A Toolkit of Policies to Promote Innovation

That is the new Journal of Economic Perspectives article by Nicholas Bloom, John Van Reenen, and Heidi Williams.  Most of all, such articles should be more frequent and receive greater attention and higher status, as Progress Studies would suggest.  Here is one excerpt:

…moonshots may be justified on the basis of political economy considerations. To generate significant extra resources for research, a politically sustainable vision needs to be created. For example, Gruber and Johnson (2019) argue that increasing federal funding of research as a share of GDP by half a percent—from 0.7 percent today to 1.2 percent, still lower than the almost 2 percent share observed in 1964 in Figure 1—would create a $100 billion fund that could jump-start new technology hubs in some of the more educated but less prosperous American cities (such as Rochester, New York, and Pittsburgh, Pennsylvania). They argue that such a fund could generate local spillovers and, by alleviating spatial inequality, be more politically sustainable than having research funds primarily flow to areas with highly concentrated research, such as Palo Alto, California, and Cambridge, Massachusetts.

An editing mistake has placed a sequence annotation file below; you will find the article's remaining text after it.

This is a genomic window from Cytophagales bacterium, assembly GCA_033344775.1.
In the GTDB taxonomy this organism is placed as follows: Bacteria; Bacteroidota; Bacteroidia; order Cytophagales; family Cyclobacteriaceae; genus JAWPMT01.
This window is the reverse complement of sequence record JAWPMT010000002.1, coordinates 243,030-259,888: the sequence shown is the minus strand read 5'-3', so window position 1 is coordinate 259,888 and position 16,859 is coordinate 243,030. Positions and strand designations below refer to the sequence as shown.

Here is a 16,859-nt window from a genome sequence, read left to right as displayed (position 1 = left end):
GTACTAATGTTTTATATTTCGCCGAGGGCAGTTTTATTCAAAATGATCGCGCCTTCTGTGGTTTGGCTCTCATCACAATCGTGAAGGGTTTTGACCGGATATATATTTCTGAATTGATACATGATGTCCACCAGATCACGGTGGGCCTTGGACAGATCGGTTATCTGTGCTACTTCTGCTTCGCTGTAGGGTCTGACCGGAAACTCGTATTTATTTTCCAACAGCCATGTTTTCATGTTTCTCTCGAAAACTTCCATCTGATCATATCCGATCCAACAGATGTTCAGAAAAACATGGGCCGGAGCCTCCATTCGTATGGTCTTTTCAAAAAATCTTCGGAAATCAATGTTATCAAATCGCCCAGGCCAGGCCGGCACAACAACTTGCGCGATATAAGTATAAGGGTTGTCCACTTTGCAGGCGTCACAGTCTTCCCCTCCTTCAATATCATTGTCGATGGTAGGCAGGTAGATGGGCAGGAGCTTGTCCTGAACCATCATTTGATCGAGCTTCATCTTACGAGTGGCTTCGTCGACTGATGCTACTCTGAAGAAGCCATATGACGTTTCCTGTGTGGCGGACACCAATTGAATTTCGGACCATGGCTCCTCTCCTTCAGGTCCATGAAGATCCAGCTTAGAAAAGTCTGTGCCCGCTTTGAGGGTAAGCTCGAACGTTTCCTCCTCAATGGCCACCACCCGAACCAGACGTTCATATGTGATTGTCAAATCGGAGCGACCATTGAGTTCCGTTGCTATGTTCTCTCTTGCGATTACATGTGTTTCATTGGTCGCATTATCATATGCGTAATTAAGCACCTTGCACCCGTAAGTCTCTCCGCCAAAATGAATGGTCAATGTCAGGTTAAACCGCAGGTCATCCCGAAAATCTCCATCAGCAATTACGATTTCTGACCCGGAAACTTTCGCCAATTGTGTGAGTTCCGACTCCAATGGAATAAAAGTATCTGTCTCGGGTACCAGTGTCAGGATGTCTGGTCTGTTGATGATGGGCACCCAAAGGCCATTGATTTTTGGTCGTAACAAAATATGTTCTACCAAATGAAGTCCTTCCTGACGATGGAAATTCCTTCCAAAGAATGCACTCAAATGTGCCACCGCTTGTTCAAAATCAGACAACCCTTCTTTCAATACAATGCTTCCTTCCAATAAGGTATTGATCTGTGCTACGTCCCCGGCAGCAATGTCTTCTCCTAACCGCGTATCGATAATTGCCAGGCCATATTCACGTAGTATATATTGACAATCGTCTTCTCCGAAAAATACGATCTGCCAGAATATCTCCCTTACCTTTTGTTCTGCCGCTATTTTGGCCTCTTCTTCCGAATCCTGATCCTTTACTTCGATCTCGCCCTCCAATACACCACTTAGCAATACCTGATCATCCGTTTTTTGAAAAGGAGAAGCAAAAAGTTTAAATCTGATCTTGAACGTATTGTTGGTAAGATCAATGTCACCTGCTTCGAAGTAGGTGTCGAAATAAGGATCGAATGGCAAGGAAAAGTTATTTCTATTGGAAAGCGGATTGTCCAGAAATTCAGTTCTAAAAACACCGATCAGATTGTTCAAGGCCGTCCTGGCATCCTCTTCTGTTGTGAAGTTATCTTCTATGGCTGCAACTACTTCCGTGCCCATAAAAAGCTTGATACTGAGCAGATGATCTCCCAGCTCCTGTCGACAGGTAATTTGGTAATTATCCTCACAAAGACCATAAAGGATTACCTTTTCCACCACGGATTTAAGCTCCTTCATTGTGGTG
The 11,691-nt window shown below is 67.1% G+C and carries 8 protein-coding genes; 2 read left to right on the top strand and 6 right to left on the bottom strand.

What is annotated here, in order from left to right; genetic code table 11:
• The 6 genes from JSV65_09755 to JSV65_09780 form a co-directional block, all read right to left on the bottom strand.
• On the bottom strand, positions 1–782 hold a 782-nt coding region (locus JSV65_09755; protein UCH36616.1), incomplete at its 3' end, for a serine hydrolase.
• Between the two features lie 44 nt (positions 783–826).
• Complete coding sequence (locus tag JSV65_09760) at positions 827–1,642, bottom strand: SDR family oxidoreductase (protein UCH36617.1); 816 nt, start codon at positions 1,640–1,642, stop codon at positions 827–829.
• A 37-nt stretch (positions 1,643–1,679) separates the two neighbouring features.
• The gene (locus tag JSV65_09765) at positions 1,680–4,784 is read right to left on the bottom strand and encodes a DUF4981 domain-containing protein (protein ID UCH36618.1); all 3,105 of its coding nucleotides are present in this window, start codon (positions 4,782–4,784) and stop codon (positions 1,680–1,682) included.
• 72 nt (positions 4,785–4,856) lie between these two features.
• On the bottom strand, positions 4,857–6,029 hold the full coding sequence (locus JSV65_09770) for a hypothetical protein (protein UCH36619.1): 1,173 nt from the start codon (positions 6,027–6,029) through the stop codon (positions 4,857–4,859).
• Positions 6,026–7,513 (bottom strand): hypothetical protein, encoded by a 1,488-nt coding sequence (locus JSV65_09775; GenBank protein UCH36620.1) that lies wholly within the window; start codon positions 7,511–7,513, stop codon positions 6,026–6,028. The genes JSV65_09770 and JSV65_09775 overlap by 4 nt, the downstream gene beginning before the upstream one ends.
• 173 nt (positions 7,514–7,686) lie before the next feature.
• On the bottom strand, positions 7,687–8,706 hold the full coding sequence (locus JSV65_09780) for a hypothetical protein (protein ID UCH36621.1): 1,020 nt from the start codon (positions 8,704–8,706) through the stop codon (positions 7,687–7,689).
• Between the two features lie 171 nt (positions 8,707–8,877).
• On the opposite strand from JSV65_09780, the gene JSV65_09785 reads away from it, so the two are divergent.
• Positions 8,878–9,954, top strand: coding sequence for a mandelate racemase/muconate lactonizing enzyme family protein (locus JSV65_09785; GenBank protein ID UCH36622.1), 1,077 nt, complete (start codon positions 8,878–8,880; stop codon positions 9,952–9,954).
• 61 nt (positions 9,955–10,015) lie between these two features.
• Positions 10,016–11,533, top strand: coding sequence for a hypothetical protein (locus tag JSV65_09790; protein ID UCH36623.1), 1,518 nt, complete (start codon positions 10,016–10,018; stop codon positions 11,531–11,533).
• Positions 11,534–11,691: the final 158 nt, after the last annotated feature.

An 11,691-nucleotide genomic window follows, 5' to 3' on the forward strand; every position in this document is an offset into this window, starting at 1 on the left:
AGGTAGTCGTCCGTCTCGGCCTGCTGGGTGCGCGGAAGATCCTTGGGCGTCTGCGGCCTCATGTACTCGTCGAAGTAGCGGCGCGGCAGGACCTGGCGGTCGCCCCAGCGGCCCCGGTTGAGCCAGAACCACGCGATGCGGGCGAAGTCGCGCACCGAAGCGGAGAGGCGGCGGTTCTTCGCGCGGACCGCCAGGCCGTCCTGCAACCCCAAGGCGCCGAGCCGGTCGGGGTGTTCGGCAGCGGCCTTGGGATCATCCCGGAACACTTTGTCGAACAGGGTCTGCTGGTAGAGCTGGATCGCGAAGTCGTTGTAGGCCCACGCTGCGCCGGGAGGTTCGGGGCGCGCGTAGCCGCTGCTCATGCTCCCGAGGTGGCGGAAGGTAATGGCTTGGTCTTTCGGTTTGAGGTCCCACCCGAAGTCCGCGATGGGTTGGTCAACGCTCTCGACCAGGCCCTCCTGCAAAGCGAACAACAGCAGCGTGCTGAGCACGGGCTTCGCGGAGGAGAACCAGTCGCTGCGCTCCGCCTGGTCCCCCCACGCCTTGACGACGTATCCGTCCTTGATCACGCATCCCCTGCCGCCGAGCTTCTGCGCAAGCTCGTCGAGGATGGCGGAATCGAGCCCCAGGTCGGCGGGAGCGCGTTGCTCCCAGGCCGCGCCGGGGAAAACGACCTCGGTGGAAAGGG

In general I agree with their points, but would have liked to have seen more on freedom to build, and of course on culture, culture, culture.  At the very least, policy is endogenous to culture, and culture shapes many economic outcomes more directly as well.  I’m fine with tax credits for R&D, but I just don’t see them as in the driver’s seat.